Easyjet hands £34m divi to shareholders after Covid-19 hiatus

Easyjet plans to pay dividends for the first time since Covid-19 struck as it cashes in on higher prices and booming demand.

The budget airline said it will hand shareholders £34million – a final dividend of 4.5p per share – after returning to the black having made more than £2billion of losses over the previous three years. 

The company reported profits of £455million for the 12 months to the end of September 2023. This was up from a £178million loss in 2022.

Take-off: Easyjet said it will hand shareholders £34m – a final dividend of 4.5p per share – after returning to the black having made more than £2bn of losses over the previous three years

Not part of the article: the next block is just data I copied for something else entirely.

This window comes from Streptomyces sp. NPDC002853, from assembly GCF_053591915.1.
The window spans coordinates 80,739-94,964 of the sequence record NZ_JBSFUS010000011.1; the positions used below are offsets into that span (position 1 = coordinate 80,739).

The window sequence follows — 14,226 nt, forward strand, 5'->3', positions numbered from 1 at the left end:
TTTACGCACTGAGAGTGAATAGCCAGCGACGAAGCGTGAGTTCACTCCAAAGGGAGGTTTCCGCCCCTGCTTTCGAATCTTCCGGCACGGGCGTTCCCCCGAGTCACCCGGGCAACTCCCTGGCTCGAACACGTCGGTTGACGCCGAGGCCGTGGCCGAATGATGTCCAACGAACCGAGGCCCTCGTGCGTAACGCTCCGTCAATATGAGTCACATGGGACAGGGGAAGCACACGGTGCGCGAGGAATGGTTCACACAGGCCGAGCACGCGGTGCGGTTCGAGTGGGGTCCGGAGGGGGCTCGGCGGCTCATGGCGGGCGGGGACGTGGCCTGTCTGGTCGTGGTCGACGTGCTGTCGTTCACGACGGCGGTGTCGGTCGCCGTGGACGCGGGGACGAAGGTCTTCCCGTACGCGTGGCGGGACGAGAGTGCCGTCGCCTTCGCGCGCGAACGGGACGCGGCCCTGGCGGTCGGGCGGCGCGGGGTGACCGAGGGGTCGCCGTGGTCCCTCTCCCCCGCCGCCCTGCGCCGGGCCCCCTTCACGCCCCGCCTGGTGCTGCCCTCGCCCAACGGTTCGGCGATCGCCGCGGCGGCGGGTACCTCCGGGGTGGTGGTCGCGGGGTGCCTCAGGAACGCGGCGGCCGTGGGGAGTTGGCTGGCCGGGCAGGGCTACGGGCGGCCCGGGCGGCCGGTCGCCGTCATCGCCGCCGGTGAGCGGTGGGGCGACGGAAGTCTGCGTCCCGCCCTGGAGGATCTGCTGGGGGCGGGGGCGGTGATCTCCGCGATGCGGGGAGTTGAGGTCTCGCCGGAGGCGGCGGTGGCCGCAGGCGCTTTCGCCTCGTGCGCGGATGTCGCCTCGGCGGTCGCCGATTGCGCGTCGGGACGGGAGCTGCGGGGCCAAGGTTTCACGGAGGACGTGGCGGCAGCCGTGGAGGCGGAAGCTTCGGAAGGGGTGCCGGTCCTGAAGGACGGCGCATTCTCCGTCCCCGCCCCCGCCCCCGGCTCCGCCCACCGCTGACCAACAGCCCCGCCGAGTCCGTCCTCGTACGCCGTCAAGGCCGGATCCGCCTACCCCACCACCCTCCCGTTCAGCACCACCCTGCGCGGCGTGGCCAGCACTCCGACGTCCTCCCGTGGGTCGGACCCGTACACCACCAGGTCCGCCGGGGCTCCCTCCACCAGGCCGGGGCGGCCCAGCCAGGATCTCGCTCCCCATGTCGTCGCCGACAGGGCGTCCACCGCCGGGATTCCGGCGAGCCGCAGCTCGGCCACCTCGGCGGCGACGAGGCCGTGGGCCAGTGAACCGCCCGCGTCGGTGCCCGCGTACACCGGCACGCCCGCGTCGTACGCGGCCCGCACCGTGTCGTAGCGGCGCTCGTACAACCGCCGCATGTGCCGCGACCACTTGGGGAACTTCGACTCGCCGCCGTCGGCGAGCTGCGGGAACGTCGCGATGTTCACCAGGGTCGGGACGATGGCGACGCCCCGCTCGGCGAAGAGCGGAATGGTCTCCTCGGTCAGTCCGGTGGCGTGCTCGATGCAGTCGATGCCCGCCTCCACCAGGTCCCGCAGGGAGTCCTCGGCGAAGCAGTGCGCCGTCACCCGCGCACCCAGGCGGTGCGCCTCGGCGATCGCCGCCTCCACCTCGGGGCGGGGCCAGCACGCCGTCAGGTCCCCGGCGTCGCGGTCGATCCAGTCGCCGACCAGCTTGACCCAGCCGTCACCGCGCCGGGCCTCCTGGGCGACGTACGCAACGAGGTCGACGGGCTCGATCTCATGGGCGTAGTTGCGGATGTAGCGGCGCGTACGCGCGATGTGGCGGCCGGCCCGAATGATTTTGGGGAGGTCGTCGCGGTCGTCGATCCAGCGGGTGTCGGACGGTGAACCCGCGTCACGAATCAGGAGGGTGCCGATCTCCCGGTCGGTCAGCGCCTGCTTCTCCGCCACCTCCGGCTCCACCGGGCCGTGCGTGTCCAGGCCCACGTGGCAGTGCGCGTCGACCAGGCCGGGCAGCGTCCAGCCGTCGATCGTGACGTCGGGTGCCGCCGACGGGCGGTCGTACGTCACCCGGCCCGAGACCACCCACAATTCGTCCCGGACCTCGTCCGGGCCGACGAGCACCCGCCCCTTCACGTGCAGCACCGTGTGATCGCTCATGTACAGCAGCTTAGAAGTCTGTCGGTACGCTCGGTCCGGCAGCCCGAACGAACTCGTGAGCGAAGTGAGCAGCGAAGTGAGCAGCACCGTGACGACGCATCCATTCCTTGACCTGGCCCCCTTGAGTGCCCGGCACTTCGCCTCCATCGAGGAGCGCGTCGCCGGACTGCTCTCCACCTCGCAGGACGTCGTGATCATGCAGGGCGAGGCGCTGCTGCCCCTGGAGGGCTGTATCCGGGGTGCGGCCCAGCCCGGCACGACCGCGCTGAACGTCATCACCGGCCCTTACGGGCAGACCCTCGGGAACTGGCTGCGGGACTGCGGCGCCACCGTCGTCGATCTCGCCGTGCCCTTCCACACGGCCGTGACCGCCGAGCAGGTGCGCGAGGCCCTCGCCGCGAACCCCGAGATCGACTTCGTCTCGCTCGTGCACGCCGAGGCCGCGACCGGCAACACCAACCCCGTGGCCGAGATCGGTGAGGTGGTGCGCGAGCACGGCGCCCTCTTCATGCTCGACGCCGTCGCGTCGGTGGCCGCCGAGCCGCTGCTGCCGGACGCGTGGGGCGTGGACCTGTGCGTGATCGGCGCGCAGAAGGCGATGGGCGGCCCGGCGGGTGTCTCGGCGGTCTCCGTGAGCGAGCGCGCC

The airline flew over 82m passengers during the year despite hiking their prices. This included a record summer where 26m passengers jetted off. 

Revenues soared 42 per cent to £8.2billion. Over a quarter of these revenues came from Easyjet add-ons, which include charging flyers for extra baggage and seat allocation.

The group raked in £2.2billion from these extras. 

This is roughly £23.47 extra per seat, up from £19.43 in 2022. Chief executive Johan Lundgren defended these charges by arguing it was down to ‘increasing demand’.

‘People buy more than they did before,’ he said.

The budget airline said its average fares increased by £9 to £72 over the year.

Easyjet, however, warned that its next set of half-year results will be impacted by the conflict in the Middle East after it paused flights to Israel and Jordan. 

Services to Egypt are also being affected. These destinations make up around 4 per cent of its winter flying plan.

The airline recently revealed plans to order up to 257 aircraft to help confront growing demand.

Easyjet shares – up 27.6 per cent so far this year but almost a third below their pre-pandemic peak – climbed 4 per cent.


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